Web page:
The bang of the gunshot echoes through the PCL Studio Theatre and the lights rise on a teenager shot in the pelvis. The clock hanging at the eastern end of the alley stage starts counting down. These are the final 59 minutes of Peter Fechter’s life, brought to life by Bradley Doré (Peter) and Cardiac Theatre, in their production of Jordan Tannahill’s Peter Fechter: 59 Minutes.
18-year-old Peter Fechter was one of the first people to die attempting to cross over the Berlin Wall from East to West Germany in 1962. Peter and his friend Helmut Kulbeik jumped from a window into the “death-strip”, ran across it and attempted to climb over the barbed-wire-topped wall, where he was shot. Helmut made it over the wall unscathed while Peter screamed for help for approximately an hour until he bled to death from the gunshot wound to his pelvis.
With exactly 59 minutes left to live, Peter tries to come to terms with the reasons why he tried to cross into West Berlin. Peter takes us back through the moments contributing to his decision to join Helmut in attempting to cross the Berlin Wall. Ultimately, Peter concludes that the decision to attempt to cross over stems from love and the chance to gain the freedom to read, watch, and talk about whatever he wants.
A blend of youthful wonder and frenetic thought, Bradley Doré’s portrayal of Peter created an empathetic connection to the character. As he paces up and down the stage, I was alternately swept away by the wonder with which he looks back on his life and the urgency that he tells his stories with. Starting at 59 minutes at the top of the show, the clock on stage doesn’t let either Bradley or the audience forget we’re marching closer to the end of Peter’s life with every passing second.
Knowing a clock on stage would be counting down the 59 minutes of the play, I tried to anticipate how that would affect my interpretation of the performance before seeing Peter Fechter: 59 Minutes. Despite being a unique and interesting experiment, I worried it might make the show feel robotic and prevent me from immersing myself in the world of the play. I was both right and wrong in thinking that. In some ways having the clock on stage emphasised Peter’s humanity. After all, what is more human than the knowledge that one’s life is quickly coming to an end?
However, Peter Fechter: 59 Minutes is precisely timed, to the point where Peter notes several times how much time has passed since he’s been shot. I found the references to the clock and the temptation to check it didn’t allow me to be fully absorbed in the world of the play. Whether it was my own fault for being distracted by the timer or whether more rehearsal time could have been spent digging into the character, I found I didn’t always follow the intention of some of the lines. I’ve learnt over the years that pauses or beats in a play communicate so much, but this space seemed to be lacking in this production. Unable to sit with what Peter was saying, I couldn’t follow the deeper meaning of all of Peter’s the tangents as he searches for his reason for taking the risk that led to his death. I appreciate the dramatic point of the timed element of the play and love it as an experiment, but it didn’t work for me.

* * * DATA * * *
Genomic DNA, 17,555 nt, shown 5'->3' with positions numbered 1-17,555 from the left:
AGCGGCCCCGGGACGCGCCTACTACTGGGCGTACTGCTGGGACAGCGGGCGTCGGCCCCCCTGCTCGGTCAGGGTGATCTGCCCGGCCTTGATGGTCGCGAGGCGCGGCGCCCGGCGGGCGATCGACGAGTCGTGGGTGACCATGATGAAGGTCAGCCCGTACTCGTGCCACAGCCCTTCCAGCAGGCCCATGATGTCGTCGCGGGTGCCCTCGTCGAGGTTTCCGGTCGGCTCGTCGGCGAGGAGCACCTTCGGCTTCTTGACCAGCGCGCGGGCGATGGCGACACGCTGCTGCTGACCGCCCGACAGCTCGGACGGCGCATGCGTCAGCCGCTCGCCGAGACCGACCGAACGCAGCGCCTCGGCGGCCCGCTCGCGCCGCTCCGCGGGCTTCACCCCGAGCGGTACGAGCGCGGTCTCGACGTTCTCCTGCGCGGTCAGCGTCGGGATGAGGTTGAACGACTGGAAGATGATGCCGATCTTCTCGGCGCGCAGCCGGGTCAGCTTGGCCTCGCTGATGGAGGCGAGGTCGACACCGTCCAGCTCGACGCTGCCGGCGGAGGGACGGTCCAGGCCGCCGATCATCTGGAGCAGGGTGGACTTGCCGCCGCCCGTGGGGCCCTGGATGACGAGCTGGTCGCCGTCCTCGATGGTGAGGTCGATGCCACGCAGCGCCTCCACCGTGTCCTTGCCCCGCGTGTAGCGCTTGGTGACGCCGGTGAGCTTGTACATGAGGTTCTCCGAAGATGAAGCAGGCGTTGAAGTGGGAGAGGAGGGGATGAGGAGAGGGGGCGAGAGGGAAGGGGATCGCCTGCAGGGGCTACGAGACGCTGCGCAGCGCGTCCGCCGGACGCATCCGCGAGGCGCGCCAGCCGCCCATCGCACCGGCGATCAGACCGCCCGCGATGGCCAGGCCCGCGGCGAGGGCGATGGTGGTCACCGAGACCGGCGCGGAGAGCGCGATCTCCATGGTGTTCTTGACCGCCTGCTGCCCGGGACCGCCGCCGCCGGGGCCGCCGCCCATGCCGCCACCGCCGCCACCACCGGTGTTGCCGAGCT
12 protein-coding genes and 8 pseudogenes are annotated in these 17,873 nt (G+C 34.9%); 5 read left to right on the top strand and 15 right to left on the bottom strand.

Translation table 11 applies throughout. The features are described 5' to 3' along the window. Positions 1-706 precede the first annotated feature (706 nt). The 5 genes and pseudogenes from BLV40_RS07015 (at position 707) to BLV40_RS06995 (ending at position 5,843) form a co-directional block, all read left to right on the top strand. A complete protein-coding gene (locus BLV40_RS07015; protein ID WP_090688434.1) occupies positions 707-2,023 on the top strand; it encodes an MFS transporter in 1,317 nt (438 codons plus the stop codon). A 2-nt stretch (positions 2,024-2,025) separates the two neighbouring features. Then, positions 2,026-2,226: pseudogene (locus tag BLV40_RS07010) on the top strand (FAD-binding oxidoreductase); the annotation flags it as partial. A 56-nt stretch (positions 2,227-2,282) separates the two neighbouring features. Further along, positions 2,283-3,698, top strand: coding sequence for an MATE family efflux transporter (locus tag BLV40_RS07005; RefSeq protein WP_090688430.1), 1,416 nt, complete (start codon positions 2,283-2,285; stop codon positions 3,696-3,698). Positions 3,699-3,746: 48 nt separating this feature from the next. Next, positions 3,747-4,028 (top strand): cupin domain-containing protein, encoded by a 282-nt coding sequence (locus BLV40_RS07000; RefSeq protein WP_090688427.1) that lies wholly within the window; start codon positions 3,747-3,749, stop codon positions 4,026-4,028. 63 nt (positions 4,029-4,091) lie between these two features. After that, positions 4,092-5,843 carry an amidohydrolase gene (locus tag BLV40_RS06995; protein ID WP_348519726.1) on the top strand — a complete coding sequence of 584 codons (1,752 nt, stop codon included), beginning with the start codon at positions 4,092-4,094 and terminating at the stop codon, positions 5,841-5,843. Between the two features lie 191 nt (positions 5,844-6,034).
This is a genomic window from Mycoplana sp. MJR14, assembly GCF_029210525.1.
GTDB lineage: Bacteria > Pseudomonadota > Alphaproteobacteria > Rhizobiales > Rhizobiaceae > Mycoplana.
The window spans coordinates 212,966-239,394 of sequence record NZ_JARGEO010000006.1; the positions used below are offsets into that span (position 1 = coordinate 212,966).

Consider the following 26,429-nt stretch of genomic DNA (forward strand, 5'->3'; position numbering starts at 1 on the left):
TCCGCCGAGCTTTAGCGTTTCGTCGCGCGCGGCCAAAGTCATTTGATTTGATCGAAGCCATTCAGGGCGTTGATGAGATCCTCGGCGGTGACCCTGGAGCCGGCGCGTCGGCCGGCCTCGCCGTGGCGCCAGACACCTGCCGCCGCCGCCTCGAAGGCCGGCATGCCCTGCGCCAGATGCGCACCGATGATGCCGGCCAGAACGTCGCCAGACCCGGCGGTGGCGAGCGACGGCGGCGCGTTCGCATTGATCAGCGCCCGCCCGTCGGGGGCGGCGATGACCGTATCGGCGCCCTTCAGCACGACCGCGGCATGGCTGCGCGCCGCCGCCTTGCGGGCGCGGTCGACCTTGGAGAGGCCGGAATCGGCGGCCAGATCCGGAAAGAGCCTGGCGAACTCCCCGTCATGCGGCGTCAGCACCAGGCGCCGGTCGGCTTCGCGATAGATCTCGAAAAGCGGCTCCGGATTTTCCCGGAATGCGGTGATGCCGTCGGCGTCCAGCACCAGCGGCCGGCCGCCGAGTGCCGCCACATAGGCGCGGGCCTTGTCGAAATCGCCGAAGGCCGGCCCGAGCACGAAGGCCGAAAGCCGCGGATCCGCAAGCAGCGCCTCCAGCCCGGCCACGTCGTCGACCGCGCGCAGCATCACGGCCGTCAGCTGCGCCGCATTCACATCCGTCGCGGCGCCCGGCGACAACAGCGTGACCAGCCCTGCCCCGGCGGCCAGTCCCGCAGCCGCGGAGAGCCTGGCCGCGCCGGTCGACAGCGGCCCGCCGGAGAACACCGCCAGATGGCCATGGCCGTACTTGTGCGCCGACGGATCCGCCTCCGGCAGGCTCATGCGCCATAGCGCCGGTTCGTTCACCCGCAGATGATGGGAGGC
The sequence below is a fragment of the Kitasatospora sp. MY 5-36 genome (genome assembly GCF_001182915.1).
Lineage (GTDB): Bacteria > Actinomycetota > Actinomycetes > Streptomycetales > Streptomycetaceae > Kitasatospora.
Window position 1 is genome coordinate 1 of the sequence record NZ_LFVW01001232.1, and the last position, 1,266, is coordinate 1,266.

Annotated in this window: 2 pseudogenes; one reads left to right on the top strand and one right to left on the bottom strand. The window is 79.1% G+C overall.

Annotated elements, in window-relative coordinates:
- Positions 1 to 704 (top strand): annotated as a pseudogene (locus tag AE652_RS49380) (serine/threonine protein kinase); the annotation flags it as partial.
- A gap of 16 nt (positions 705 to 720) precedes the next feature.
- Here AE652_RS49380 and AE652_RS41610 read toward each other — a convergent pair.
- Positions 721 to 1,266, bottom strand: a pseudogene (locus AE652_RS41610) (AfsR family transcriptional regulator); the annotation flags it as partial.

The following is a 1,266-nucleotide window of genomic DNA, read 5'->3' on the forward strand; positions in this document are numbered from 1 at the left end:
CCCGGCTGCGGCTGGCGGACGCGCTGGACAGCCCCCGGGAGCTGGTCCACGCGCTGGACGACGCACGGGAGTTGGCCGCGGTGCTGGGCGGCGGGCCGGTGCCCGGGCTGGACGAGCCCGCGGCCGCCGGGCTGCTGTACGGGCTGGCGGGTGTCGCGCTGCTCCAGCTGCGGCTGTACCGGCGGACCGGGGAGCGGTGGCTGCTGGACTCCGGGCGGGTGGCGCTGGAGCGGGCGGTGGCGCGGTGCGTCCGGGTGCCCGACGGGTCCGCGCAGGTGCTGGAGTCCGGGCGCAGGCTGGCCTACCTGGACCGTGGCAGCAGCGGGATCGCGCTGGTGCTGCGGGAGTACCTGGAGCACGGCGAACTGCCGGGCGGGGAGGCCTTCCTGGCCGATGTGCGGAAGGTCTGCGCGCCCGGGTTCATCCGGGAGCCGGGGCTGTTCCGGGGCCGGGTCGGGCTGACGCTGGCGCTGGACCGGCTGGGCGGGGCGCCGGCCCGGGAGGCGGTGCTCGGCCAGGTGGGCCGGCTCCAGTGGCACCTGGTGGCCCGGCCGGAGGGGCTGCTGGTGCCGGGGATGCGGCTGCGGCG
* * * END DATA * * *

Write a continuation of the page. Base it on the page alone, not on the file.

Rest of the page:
The on-stage timer aside, I enjoyed the rest of the staging of Peter Fechter: 59 Minutes. In terms of set design, Stephanie Bahniuk’s representation of the barbed wire that topped the Berlin Wall cuts the alley stage in two. Caught amongst the barbed wire are books and radios representing freedom of though that I imagine loved ones trying to throw over to their family in East Berlin. The items caught in the barbed wire are also all mentioned throughout the play – it’s kind of fun to hear an item mentioned in the play and look up to see it in the barbed wire.
While this was *technically* a one-person show, Mischa Hlebnicov’s sound design turned it into a four-person show through the strategic placement of speakers on stage. As Peter relives memories of his loved ones, the recording of each actor’s voice sounds through only one speaker, creating directional sound and an awesome way for Bradley to interact with the direction the sound is coming from. Lending their voices to Peter’s mother and father, and Helmut respectively are Michele Fleiger, Doug Mertz, and Morgan Grau. I haven’t seen this type of sound design in other productions and think it’s a smart way to make use of recordings.
Peter Fechter: 59 Minutes was another ambitious project for Cardiac Theatre to take on. The show is worth seeing for the theatrical experiments it features alone, to say nothing of the moving story of an 18-year-old who risked everything for love and freedom and the chance to see the Edmonton première of Jordan Tannahill’s work. The experiments Cardiac’s Artistic Producers Harley Morison and Jessica Glover take on in this production make me excited to see more of their work as they continue to grow.
PS – for an alternative perspective on Peter Fechter: 59 Minutes, check out John’s post about the play over at Behind the Hedge.